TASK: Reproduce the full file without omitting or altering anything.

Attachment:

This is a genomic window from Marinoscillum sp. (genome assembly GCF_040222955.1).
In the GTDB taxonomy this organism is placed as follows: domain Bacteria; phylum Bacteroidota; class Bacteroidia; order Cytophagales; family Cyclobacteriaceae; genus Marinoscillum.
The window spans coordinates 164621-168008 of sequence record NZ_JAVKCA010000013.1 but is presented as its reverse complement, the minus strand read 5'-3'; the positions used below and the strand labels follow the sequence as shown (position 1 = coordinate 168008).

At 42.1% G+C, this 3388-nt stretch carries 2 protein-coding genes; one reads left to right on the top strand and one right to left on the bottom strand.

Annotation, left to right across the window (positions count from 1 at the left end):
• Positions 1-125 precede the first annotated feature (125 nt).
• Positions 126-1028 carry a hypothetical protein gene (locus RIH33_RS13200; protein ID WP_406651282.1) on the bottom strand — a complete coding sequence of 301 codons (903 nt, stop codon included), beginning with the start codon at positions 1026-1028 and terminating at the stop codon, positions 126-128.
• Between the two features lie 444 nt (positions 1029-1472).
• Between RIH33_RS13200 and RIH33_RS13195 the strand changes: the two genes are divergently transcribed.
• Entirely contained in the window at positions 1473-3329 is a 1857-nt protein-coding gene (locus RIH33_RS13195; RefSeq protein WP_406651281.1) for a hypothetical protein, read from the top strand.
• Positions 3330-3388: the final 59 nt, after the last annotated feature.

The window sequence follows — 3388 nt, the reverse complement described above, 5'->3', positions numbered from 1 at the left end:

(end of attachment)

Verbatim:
This is a genomic window from Marinoscillum sp. (genome assembly GCF_040222955.1).
In the GTDB taxonomy this organism is placed as follows: domain Bacteria; phylum Bacteroidota; class Bacteroidia; order Cytophagales; family Cyclobacteriaceae; genus Marinoscillum.
The window spans coordinates 164621-168008 of sequence record NZ_JAVKCA010000013.1 but is presented as its reverse complement, the minus strand read 5'-3'; the positions used below and the strand labels follow the sequence as shown (position 1 = coordinate 168008).

At 42.1% G+C, this 3388-nt stretch carries 2 protein-coding genes; one reads left to right on the top strand and one right to left on the bottom strand.

Annotation, left to right across the window (positions count from 1 at the left end):
• Positions 1-125 precede the first annotated feature (125 nt).
• Positions 126-1028 carry a hypothetical protein gene (locus RIH33_RS13200; protein ID WP_406651282.1) on the bottom strand — a complete coding sequence of 301 codons (903 nt, stop codon included), beginning with the start codon at positions 1026-1028 and terminating at the stop codon, positions 126-128.
• Between the two features lie 444 nt (positions 1029-1472).
• Between RIH33_RS13200 and RIH33_RS13195 the strand changes: the two genes are divergently transcribed.
• Entirely contained in the window at positions 1473-3329 is a 1857-nt protein-coding gene (locus RIH33_RS13195; RefSeq protein WP_406651281.1) for a hypothetical protein, read from the top strand.
• Positions 3330-3388: the final 59 nt, after the last annotated feature.

The window sequence follows — 3388 nt, the reverse complement described above, 5'->3', positions numbered from 1 at the left end: